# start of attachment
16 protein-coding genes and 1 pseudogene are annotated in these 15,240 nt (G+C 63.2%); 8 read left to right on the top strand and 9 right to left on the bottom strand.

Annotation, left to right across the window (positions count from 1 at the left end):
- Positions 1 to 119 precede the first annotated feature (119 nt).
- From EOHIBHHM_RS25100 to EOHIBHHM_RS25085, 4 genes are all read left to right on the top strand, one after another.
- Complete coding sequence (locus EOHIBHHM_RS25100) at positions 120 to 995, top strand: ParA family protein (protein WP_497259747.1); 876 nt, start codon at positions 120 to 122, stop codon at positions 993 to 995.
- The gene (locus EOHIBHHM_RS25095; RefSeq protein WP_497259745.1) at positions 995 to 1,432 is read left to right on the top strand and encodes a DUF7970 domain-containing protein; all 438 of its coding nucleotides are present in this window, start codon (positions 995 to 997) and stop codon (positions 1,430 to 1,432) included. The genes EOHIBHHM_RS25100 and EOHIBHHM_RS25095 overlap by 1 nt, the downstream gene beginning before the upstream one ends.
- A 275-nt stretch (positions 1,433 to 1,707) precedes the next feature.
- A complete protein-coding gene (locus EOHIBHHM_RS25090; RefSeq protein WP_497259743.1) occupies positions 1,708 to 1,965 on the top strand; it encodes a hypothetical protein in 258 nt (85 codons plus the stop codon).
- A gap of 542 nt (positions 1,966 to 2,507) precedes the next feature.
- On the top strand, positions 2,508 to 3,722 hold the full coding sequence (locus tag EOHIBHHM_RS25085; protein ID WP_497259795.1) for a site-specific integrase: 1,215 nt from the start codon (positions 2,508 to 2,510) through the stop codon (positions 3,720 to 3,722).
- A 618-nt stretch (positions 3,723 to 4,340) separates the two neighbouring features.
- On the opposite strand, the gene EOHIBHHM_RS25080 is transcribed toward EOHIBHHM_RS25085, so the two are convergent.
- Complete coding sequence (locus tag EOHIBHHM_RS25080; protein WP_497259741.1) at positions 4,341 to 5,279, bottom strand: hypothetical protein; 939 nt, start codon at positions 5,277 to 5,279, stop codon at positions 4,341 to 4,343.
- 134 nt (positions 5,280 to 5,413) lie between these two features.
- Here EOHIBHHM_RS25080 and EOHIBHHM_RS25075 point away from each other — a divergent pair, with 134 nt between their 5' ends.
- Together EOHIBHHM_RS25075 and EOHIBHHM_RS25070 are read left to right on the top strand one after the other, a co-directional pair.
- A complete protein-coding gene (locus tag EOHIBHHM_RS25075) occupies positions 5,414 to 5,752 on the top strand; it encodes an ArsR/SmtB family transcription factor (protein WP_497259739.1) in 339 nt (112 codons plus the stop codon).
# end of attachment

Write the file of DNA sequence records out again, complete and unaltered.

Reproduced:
16 protein-coding genes and 1 pseudogene are annotated in these 15,240 nt (G+C 63.2%); 8 read left to right on the top strand and 9 right to left on the bottom strand.

Annotation, left to right across the window (positions count from 1 at the left end):
- Positions 1 to 119 precede the first annotated feature (119 nt).
- From EOHIBHHM_RS25100 to EOHIBHHM_RS25085, 4 genes are all read left to right on the top strand, one after another.
- Complete coding sequence (locus EOHIBHHM_RS25100) at positions 120 to 995, top strand: ParA family protein (protein WP_497259747.1); 876 nt, start codon at positions 120 to 122, stop codon at positions 993 to 995.
- The gene (locus EOHIBHHM_RS25095; RefSeq protein WP_497259745.1) at positions 995 to 1,432 is read left to right on the top strand and encodes a DUF7970 domain-containing protein; all 438 of its coding nucleotides are present in this window, start codon (positions 995 to 997) and stop codon (positions 1,430 to 1,432) included. The genes EOHIBHHM_RS25100 and EOHIBHHM_RS25095 overlap by 1 nt, the downstream gene beginning before the upstream one ends.
- A 275-nt stretch (positions 1,433 to 1,707) precedes the next feature.
- A complete protein-coding gene (locus EOHIBHHM_RS25090; RefSeq protein WP_497259743.1) occupies positions 1,708 to 1,965 on the top strand; it encodes a hypothetical protein in 258 nt (85 codons plus the stop codon).
- A gap of 542 nt (positions 1,966 to 2,507) precedes the next feature.
- On the top strand, positions 2,508 to 3,722 hold the full coding sequence (locus tag EOHIBHHM_RS25085; protein ID WP_497259795.1) for a site-specific integrase: 1,215 nt from the start codon (positions 2,508 to 2,510) through the stop codon (positions 3,720 to 3,722).
- A 618-nt stretch (positions 3,723 to 4,340) separates the two neighbouring features.
- On the opposite strand, the gene EOHIBHHM_RS25080 is transcribed toward EOHIBHHM_RS25085, so the two are convergent.
- Complete coding sequence (locus tag EOHIBHHM_RS25080; protein WP_497259741.1) at positions 4,341 to 5,279, bottom strand: hypothetical protein; 939 nt, start codon at positions 5,277 to 5,279, stop codon at positions 4,341 to 4,343.
- 134 nt (positions 5,280 to 5,413) lie between these two features.
- Here EOHIBHHM_RS25080 and EOHIBHHM_RS25075 point away from each other — a divergent pair, with 134 nt between their 5' ends.
- Together EOHIBHHM_RS25075 and EOHIBHHM_RS25070 are read left to right on the top strand one after the other, a co-directional pair.
- A complete protein-coding gene (locus tag EOHIBHHM_RS25075) occupies positions 5,414 to 5,752 on the top strand; it encodes an ArsR/SmtB family transcription factor (protein WP_497259739.1) in 339 nt (112 codons plus the stop codon).